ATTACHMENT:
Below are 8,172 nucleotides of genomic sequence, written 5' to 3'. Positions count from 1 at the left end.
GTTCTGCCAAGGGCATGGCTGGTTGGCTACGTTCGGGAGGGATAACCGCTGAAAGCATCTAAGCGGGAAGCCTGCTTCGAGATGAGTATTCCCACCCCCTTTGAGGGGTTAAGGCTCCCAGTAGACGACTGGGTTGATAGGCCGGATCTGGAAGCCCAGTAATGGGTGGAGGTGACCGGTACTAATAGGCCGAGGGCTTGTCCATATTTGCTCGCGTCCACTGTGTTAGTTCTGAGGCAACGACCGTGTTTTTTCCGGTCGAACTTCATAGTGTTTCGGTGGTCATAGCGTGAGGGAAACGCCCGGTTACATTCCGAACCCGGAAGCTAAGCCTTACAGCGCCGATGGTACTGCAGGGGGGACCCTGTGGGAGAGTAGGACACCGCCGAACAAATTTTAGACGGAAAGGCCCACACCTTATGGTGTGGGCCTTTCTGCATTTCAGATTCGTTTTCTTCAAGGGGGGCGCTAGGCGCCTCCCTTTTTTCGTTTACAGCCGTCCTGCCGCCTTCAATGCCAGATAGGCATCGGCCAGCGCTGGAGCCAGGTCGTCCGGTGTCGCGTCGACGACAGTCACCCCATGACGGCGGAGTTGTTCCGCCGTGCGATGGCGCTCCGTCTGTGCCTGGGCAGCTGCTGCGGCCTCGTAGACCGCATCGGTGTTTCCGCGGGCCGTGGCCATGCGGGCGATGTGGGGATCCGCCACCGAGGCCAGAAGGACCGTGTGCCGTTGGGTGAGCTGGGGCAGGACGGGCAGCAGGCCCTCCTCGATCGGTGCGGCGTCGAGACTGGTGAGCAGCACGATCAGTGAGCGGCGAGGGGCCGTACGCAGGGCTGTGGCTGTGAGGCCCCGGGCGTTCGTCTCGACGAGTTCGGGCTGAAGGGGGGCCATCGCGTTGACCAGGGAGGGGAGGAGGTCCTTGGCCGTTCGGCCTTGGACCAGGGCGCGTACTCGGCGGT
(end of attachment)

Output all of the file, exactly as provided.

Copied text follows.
Below are 8,172 nucleotides of genomic sequence, written 5' to 3'. Positions count from 1 at the left end.
GTTCTGCCAAGGGCATGGCTGGTTGGCTACGTTCGGGAGGGATAACCGCTGAAAGCATCTAAGCGGGAAGCCTGCTTCGAGATGAGTATTCCCACCCCCTTTGAGGGGTTAAGGCTCCCAGTAGACGACTGGGTTGATAGGCCGGATCTGGAAGCCCAGTAATGGGTGGAGGTGACCGGTACTAATAGGCCGAGGGCTTGTCCATATTTGCTCGCGTCCACTGTGTTAGTTCTGAGGCAACGACCGTGTTTTTTCCGGTCGAACTTCATAGTGTTTCGGTGGTCATAGCGTGAGGGAAACGCCCGGTTACATTCCGAACCCGGAAGCTAAGCCTTACAGCGCCGATGGTACTGCAGGGGGGACCCTGTGGGAGAGTAGGACACCGCCGAACAAATTTTAGACGGAAAGGCCCACACCTTATGGTGTGGGCCTTTCTGCATTTCAGATTCGTTTTCTTCAAGGGGGGCGCTAGGCGCCTCCCTTTTTTCGTTTACAGCCGTCCTGCCGCCTTCAATGCCAGATAGGCATCGGCCAGCGCTGGAGCCAGGTCGTCCGGTGTCGCGTCGACGACAGTCACCCCATGACGGCGGAGTTGTTCCGCCGTGCGATGGCGCTCCGTCTGTGCCTGGGCAGCTGCTGCGGCCTCGTAGACCGCATCGGTGTTTCCGCGGGCCGTGGCCATGCGGGCGATGTGGGGATCCGCCACCGAGGCCAGAAGGACCGTGTGCCGTTGGGTGAGCTGGGGCAGGACGGGCAGCAGGCCCTCCTCGATCGGTGCGGCGTCGAGACTGGTGAGCAGCACGATCAGTGAGCGGCGAGGGGCCGTACGCAGGGCTGTGGCTGTGAGGCCCCGGGCGTTCGTCTCGACGAGTTCGGGCTGAAGGGGGGCCATCGCGTTGACCAGGGAGGGGAGGAGGTCCTTGGCCGTTCGGCCTTGGACCAGGGCGCGTACTCGGCGGT